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Too Soon: 3 Reasons to Wait on DocuSign Stock

Too Soon: 3 Reasons to Wait on DocuSign Stock

DocuSign Inc. (NASDAQ: DOCU) has had one of the most stunning falls from grace during the 2022 bear market. Since climbing above $300 a year ago, the e-signature software provider’s share price is back at pre-COVID levels. 

In some ways, the company’s pandemic booster shot up the charts was more a curse than a blessing. Investors, accustomed to stellar growth numbers, decided that DocuSign’s more recent growth doesn’t cut it — and moved on to more exciting growth stories.

With the stock plummeting back towards its April 2018 IPO level, investors may want to hop on for the potential next ride up. DocuSign may scream "growth at a reasonable price" but with more downside possible in a weak market, an even more reasonable price could show up down the road. That said, is DocuSign down forever?

Growth Goes Backward

Not only has DocuSign struggled to build off phenomenal fiscal 2022 growth, but recent earnings figures have declined year-over-year. After recording quarterly EPS growth of 267%, 176%, 164% and 30% last year, the bottom line fell 14% and 6% in Q1 and Q2, respectively. Slowing growth is one thing, but negative growth can be harder to explain away to the market. 

Making matters worse, things will likely go further south in the second half. Wall Street has forecasted that DocuSign will report 28% and 15% EPS decreases in the next two quarters. We have to look all the way out to the first quarter of fiscal 2024 before analysts see a return to growth, albeit off a weaker fiscal 2023 base. 

Are DocuSign’s tools any less relevant than they were during the pandemic? Have we gone back to paper-based document management? Neither are true. 

Instead, a normalization of demand seems to have settled in. At the same time, have learned how highly dependent DocuSign is on global business confidence and activity. When this weakens, software budgets also go down and enterprises decide that they can operate with paper-stuffed file cabinets for longer.

Fundamentals Have Weakened

DocuSign’s inability to find that next gear of growth prompted the resignation of longtime CEO Dan Springer as well as COO Scott Olrich in June 2022. This leaves the company on shaky ground as it forms a new leadership team and a new growth strategy.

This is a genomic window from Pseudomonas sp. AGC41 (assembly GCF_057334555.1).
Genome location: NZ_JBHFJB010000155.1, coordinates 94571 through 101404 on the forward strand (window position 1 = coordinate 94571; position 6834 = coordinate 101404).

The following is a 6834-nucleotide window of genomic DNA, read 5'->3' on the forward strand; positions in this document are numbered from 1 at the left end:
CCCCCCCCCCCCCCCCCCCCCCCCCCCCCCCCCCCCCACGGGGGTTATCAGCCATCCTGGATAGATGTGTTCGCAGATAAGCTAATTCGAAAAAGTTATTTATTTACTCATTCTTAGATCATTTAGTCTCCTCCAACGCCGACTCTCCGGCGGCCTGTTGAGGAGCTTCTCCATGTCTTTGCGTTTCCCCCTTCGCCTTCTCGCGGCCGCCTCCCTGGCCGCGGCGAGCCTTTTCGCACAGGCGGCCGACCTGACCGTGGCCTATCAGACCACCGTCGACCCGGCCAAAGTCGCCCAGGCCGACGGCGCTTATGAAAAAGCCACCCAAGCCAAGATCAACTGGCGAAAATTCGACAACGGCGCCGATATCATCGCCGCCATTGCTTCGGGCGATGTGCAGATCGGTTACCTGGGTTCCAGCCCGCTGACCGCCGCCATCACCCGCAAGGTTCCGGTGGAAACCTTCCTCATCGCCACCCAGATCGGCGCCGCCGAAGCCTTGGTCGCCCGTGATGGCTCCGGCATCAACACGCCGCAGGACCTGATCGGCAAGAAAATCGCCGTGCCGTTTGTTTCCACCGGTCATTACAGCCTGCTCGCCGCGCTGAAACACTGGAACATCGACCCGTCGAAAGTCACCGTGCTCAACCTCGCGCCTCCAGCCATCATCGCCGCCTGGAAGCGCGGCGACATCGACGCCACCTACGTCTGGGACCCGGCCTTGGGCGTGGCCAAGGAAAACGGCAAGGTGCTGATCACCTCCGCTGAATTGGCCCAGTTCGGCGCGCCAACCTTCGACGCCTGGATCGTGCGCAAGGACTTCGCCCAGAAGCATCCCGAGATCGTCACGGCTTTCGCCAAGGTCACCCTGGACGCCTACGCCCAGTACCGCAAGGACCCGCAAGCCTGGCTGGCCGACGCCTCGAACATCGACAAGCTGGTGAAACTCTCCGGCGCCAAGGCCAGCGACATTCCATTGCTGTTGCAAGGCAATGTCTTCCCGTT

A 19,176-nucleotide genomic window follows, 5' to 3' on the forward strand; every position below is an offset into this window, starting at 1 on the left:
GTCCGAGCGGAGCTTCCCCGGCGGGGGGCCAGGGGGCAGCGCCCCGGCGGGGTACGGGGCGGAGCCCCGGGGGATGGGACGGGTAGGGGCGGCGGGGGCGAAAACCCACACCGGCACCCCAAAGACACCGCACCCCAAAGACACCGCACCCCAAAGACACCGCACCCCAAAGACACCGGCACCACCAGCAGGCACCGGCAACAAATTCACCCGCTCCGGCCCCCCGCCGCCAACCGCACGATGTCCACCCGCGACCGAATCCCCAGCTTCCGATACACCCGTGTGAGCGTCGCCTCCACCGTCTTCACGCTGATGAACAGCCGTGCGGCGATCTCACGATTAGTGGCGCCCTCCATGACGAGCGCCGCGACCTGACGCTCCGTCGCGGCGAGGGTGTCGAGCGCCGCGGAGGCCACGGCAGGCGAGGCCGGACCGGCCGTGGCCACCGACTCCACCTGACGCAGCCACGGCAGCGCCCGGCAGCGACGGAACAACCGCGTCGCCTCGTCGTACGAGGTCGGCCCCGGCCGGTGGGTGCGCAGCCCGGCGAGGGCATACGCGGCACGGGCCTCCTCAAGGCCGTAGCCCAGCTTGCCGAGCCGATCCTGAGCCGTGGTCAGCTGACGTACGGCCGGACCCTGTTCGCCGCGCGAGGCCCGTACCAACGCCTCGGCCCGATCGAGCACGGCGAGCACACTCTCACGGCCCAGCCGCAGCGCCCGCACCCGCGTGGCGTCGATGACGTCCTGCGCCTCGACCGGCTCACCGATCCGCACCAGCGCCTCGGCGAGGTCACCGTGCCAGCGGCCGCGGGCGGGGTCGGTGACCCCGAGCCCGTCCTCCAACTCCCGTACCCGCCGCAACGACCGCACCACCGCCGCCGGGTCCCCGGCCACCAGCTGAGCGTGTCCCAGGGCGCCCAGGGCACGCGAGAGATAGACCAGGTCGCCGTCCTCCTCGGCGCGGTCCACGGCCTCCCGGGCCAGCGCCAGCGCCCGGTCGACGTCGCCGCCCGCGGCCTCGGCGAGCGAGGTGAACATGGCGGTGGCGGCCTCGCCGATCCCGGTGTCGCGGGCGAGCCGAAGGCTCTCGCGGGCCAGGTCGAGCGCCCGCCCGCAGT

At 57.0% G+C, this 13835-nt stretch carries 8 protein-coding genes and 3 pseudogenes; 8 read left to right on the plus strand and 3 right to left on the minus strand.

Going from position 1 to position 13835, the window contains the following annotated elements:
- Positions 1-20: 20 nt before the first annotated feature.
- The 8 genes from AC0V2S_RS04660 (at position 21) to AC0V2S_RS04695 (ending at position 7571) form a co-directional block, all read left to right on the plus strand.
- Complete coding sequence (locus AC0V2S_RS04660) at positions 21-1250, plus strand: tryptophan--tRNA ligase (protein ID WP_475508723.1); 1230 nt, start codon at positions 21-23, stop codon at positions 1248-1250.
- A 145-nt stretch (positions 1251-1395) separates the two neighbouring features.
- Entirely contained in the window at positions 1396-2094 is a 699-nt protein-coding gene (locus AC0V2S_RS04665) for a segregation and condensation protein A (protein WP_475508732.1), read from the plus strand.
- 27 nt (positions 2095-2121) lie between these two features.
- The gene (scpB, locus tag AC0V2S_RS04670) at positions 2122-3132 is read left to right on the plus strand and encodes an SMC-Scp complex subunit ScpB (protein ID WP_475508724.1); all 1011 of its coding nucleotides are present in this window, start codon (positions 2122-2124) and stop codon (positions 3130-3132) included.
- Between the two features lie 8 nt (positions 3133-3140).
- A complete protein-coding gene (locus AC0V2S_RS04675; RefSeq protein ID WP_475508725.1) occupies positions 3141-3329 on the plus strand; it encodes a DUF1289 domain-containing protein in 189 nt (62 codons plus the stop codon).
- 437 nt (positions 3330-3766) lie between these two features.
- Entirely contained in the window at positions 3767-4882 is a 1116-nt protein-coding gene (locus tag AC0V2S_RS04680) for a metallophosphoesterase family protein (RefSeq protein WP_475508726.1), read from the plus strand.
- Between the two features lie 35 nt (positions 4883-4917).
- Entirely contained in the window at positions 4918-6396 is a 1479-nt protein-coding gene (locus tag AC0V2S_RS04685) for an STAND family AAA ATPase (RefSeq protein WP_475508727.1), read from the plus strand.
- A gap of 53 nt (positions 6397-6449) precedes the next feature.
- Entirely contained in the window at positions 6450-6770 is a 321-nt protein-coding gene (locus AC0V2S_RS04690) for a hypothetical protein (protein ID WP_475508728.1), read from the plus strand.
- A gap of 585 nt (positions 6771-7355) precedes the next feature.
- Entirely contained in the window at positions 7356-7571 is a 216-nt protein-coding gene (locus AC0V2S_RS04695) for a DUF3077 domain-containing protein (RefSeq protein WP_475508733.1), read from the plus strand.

The incoming CEO will inherit a set of financial statements that look vulnerable. Below peer growth and negative net margins have been the market’s primary beef, but the balance sheet may be the biggest concern. As of the end of last quarter, debt comprised 64% of DocuSign’s capital structure. This places it in the bottom quintile among its technology peers. As interest rates go up, should it need to take on additional leverage, it will have to do so at a higher cost of capital. 

The good news is that DocuSign is nowhere near as expensive as it once was from a valuation standpoint. At 28x trailing earnings, the stock is roughly on par with the average tech sector P/E of 25x. Given the anticipated growth over the next 12 months, the PEG ratio isn't exactly compelling compared to its peers. 

Unfavorable Macro Environment

Aside from the recent disappointing earnings figures, management has made concerning comments about business activity slowdown. Inflation, higher rates and supply chain issues weigh on corporate outlooks and many would-be DocuSign customers have limited IT spending. 

It's also taking longer for DocuSign to attract new customers, amplifying the company's broader macro challenges. In sharp contrast to the early COVID-19 days, when businesses were beating down the door to get digital signature solutions, a cautious, more deliberate sales process has taken over.

On the bright side, DocuSign remains the clear leader in the e-signature space, a market it basically created when it launched in 2003. Competitive threats have since emerged, but DocuSign’s foothold and brand strength have been tough to shake.

Future growth is expected to come from the expansion of the Agreement Cloud platform, which continues to spawn new product spokes across new industries. It will also come from expansion in international markets where DocuSign presently generates only about one-fourth of its revenue. While the company has traditionally focused on large enterprises, it will likely have to turn to the small business sector to help revive growth.

The long-term growth picture is still attractive but a potpourri of near-term headwinds will keep pressure on DocuSign shares for the foreseeable future. This has all the markings of a comeback story, but for now, investors may want to hold off signing any "buy" orders.
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